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Thursday, Sep 28, 2023




Staff Reporter

Most top local architectural firms reported improved business in 1996, in what appears to be another sign that the building industry is gradually recovering from recession.

Twenty of the 25 firms on this year’s List of top architectural firms posted higher local billings last year than they had in 1995. Four reported lower earnings, and one firm’s billings were unchanged.

This follows a generally encouraging 1995, during which 15 of the top 25 firms reported better business compared to the previous year.

In fact, six of the top 15 firms on this year’s List experienced 25 percent-plus growth last year relative to 1995.

They are No. 2 Gensler and Associates/Architects in Santa Monica at $21.5 million (up 40 percent to $21.5 million); No. 5 RTKL Associates Inc. in downtown L.A. at $15 million (up 25 percent); No. 13 Nadel Architects Inc. in West L.A. at $12 million (up 49 percent); No. 11 Langdon Wilson Architecture Planning Interiors in downtown L.A. at $9.4 million (up 31 percent); No. 12 Albert C. Martin & Associates downtown at $9.2 million (also up 31 percent); and No. 15 HLW International in West L.A. at $8 million (up 100 percent).

Meanwhile, just two of the top 15 firms posted substantial declines in local billings last year compared to 1995.

They are No. 9 Rochlin Baran & Balbona Inc. in Westwood at $10 million (down 30 percent), and No. 13 BTA Inc. in Westwood at $12.8 million (down 34 percent).

Last year’s No. 9 firm, Long Beach’s Musil Perkowitz Ruth Inc., declined to respond to this year’s survey.

Firms are ranked according to 1996 L.A. County billings.

The List’s perennial No. 1 firm, Wilshire Center-based Daniel Mann Johnson & Mendenhall reported $67 million in local 1996 billings up $2 million from the architectural/engineering giant’s local billings in 1995.

“We’re finally seeing a slight resurgence in our local work hooray and we’ve also had a string of victories in the four Asian countries we targeted two years ago: Korea, The Philipines, Malaysia and Thailand,” said Ray Holdsworth, DMJM’s president.

He added that DMJM expects to sign contracts within the next month in connection with some local “build-to-suit” (custom-designed) office developments he’s not yet at liberty to identify.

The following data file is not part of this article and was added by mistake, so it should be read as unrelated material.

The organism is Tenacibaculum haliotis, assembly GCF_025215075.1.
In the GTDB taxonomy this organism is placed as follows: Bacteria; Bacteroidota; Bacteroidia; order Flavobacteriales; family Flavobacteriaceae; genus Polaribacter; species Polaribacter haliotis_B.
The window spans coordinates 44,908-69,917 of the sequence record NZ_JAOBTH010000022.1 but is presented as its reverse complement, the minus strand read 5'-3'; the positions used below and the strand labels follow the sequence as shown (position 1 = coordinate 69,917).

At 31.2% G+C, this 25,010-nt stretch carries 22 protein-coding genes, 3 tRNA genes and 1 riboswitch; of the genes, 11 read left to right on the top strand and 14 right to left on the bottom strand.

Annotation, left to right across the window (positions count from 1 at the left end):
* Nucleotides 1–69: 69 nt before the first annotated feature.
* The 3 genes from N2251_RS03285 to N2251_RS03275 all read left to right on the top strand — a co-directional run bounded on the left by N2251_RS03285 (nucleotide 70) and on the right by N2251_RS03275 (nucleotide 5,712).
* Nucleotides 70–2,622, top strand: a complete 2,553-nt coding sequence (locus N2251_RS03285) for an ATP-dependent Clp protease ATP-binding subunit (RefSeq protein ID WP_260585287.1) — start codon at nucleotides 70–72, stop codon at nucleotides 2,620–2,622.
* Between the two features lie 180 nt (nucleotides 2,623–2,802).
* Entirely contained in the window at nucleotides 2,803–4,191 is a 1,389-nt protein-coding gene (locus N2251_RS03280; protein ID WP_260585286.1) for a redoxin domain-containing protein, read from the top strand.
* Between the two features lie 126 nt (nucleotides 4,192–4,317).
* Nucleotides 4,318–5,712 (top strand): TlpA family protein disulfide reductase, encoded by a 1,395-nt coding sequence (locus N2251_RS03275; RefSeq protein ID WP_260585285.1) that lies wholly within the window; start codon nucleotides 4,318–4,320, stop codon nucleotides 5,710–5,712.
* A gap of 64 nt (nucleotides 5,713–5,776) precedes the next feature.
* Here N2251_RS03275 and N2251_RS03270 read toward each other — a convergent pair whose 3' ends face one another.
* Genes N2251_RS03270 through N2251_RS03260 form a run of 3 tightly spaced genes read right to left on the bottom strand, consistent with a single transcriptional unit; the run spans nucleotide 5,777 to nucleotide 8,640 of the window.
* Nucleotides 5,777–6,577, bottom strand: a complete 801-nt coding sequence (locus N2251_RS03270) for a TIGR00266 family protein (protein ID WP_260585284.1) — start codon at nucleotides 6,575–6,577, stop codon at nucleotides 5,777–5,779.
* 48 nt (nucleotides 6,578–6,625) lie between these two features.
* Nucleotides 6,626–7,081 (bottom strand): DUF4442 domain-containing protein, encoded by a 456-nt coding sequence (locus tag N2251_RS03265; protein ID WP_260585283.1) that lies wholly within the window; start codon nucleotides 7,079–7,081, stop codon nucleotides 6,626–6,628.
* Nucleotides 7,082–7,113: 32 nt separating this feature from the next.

As the List’s “current projects” column shows, local commercial and residential development remains at a relative standstill. Demand for architectural services is coming primarily from two sectors.

Firms are heavily involved in entertainment- and hospitality-related projects here and around the globe including workplaces for media companies, entertainment-oriented retail projects and tourist attractions and facilities.

No. 2 MCG Architects in Pasadena, for instance, has been working on the expansion of the South Bay Galleria in Redondo Beach and the shopping center at the Stratosphere casino resort in Las Vegas.

Likewise, No. 3 Hellmuth Obata & Kassabaum Inc. in Santa Monica is helping design the “E-Zone” entertainment center at Universal City as well as the Legoland theme park in Carlsbad.

And many of L.A.’s top firms continue to rely on public-sector and other “institutional”-type projects such as schools, medical facilities and infrastructure developments.

DMJM has been working on the likes of the Alameda Corridor port-related transportation project, the L.A. Police Department 911 dispatch center and California State University Northridge’s earthquake rebuilding program.

Gensler is handling design work for the Metropolitan Water District and San Diego’s airport authority in addition to media operations such as DreamWorks SKG, Sony Pictures Entertainment and others.

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